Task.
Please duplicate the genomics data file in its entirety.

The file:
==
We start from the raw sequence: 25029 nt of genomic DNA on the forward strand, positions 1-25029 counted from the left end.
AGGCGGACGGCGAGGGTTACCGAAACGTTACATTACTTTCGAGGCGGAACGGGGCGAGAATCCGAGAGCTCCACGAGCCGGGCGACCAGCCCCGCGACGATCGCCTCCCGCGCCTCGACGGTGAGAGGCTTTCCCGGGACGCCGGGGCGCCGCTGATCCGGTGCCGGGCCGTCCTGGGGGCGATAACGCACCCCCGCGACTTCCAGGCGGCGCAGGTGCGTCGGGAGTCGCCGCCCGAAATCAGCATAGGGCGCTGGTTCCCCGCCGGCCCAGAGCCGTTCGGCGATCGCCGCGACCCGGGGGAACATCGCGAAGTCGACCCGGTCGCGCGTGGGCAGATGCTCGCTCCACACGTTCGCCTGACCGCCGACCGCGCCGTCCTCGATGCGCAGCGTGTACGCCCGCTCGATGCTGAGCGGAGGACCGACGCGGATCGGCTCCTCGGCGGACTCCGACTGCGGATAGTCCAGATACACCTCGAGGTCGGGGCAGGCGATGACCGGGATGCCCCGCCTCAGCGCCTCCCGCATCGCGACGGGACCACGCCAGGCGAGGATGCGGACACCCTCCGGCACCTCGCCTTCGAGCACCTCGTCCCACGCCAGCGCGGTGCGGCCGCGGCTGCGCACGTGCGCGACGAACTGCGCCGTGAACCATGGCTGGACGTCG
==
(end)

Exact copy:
We start from the raw sequence: 25029 nt of genomic DNA on the forward strand, positions 1-25029 counted from the left end.
AGGCGGACGGCGAGGGTTACCGAAACGTTACATTACTTTCGAGGCGGAACGGGGCGAGAATCCGAGAGCTCCACGAGCCGGGCGACCAGCCCCGCGACGATCGCCTCCCGCGCCTCGACGGTGAGAGGCTTTCCCGGGACGCCGGGGCGCCGCTGATCCGGTGCCGGGCCGTCCTGGGGGCGATAACGCACCCCCGCGACTTCCAGGCGGCGCAGGTGCGTCGGGAGTCGCCGCCCGAAATCAGCATAGGGCGCTGGTTCCCCGCCGGCCCAGAGCCGTTCGGCGATCGCCGCGACCCGGGGGAACATCGCGAAGTCGACCCGGTCGCGCGTGGGCAGATGCTCGCTCCACACGTTCGCCTGACCGCCGACCGCGCCGTCCTCGATGCGCAGCGTGTACGCCCGCTCGATGCTGAGCGGAGGACCGACGCGGATCGGCTCCTCGGCGGACTCCGACTGCGGATAGTCCAGATACACCTCGAGGTCGGGGCAGGCGATGACCGGGATGCCCCGCCTCAGCGCCTCCCGCATCGCGACGGGACCACGCCAGGCGAGGATGCGGACACCCTCCGGCACCTCGCCTTCGAGCACCTCGTCCCACGCCAGCGCGGTGCGGCCGCGGCTGCGCACGTGCGCGACGAACTGCGCCGTGAACCATGGCTGGACGTCG